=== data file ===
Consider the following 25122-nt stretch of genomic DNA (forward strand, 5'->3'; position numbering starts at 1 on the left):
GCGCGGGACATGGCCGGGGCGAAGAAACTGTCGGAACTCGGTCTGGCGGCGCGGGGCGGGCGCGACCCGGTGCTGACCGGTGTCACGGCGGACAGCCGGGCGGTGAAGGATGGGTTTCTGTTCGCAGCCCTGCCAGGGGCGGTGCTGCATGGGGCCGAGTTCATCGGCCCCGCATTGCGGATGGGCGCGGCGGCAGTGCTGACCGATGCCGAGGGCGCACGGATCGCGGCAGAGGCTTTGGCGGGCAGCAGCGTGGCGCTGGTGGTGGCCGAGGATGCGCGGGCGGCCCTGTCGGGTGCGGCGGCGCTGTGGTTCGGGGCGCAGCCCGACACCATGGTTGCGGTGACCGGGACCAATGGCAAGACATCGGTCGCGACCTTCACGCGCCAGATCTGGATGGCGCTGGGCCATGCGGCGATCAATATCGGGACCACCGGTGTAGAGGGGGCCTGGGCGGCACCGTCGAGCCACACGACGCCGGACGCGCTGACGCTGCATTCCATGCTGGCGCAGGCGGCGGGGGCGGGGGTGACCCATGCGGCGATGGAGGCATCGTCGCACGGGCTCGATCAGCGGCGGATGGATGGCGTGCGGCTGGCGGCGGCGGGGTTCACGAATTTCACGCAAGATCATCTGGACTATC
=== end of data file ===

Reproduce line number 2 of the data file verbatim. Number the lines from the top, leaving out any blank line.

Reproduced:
GCGCGGGACATGGCCGGGGCGAAGAAACTGTCGGAACTCGGTCTGGCGGCGCGGGGCGGGCGCGACCCGGTGCTGACCGGTGTCACGGCGGACAGCCGGGCGGTGAAGGATGGGTTTCTGTTCGCAGCCCTGCCAGGGGCGGTGCTGCATGGGGCCGAGTTCATCGGCCCCGCATTGCGGATGGGCGCGGCGGCAGTGCTGACCGATGCCGAGGGCGCACGGATCGCGGCAGAGGCTTTGGCGGGCAGCAGCGTGGCGCTGGTGGTGGCCGAGGATGCGCGGGCGGCCCTGTCGGGTGCGGCGGCGCTGTGGTTCGGGGCGCAGCCCGACACCATGGTTGCGGTGACCGGGACCAATGGCAAGACATCGGTCGCGACCTTCACGCGCCAGATCTGGATGGCGCTGGGCCATGCGGCGATCAATATCGGGACCACCGGTGTAGAGGGGGCCTGGGCGGCACCGTCGAGCCACACGACGCCGGACGCGCTGACGCTGCATTCCATGCTGGCGCAGGCGGCGGGGGCGGGGGTGACCCATGCGGCGATGGAGGCATCGTCGCACGGGCTCGATCAGCGGCGGATGGATGGCGTGCGGCTGGCGGCGGCGGGGTTCACGAATTTCACGCAAGATCATCTGGACTATC